The General Pharmaceutical Council (GPhC) has decided there are no grounds to take action against two homeopathic pharmacies that sell antivaccination books.
Both Ainsworths Homeopathic Pharmacy and Helios Homeopathic Pharmacy sell several books on their websites that challenge the effectiveness of vaccines. Titles include Vaccine Free, Vaccine Damaged Children and Comparing Natural Immunity With Vaccination.
Anthony Cox, senior lecturer in clinical pharmacy at the University of Birmingham, told C+D last week (February 18) that he initially complained to the GPhC about the pharmacies last August.
At the time, the regulator said there is “nothing preventing” online pharmacies from selling antivaccine books. “This is purely a commercial matter which does not relate to a fitness-to-practise concern,” it said.
The GPhC re-examined the case after Dr Cox wrote a blog post about the incident later in the month. Following a "thorough investigation", it reaffirmed its decision not to take action and told C+D yesterday (February 22) that Dr Cox’s concerns “did not meet the threshold” for referral to its investigating committee.
Patients advised to seek independent advice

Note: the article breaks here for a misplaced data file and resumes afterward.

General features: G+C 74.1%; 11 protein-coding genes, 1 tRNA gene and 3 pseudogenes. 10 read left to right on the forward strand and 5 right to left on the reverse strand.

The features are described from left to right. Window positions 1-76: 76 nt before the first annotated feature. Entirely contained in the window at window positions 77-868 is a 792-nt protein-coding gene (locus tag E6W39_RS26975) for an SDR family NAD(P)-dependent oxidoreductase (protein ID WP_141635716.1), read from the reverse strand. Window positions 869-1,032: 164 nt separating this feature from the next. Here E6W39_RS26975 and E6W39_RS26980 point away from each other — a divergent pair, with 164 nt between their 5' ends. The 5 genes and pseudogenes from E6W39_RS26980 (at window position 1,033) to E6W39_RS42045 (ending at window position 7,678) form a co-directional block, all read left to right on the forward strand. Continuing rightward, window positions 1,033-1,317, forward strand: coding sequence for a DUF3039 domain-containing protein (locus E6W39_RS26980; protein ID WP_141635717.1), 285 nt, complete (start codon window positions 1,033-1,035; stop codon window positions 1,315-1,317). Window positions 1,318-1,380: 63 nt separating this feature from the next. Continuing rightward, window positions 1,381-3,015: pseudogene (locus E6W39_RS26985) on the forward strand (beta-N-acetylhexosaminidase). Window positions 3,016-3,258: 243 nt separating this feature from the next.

In its second response to Dr Cox, the GPhC said the pharmacies had given evidence that showed they advise their customers to seek independent medical advice before purchasing a product.
It stressed that the books are not available for sale on either of the pharmacies’ homepages, and therefore customers have to “navigate around the site before accessing the books”.
The GPhC said a “customer profile” of individuals who had bought the books in 2014-15 suggested they were either qualified homeopathic practitioners or customers “with a genuine interest in homeopathy”.
There is also a “reasonable expectation” that anyone visiting the pharmacies' websites has “made an informed choice to view and consider homeopathy treatment and its various forms”, the regulator added.
Helios Homeopathic Pharmacy said it is "not antivaccination", and does not advise customers to prevent disease by using homeopathy.
"We feel that having these books available is fulfilling our duty to explain all the options, including the risks and benefits, and help people make their own informed decisions," it told C+D today (February 23).
Ainsworths Homeopathic Pharmacy was not available for comment.
"Surprised" by GPhC's decision
Dr Cox told C+D he was “surprised” by the regulator’s response. He stressed that the GPhC's professional standards for pharmacists “don’t have caveats on them about consumer choice”.
Dr Cox has no objection to bookshops selling antivaccination books because he believes in "freedom of speech", but if registered pharmacies sell them it “gives credibility” to the idea, he added.
The GPhC’s standards of conduct, ethics and performance state that pharmacists must give “impartial, relevant and up-to-date” information to patients, and should not “make claims that you have no evidence for or cannot justify”.
Read more coverage of homeopathy....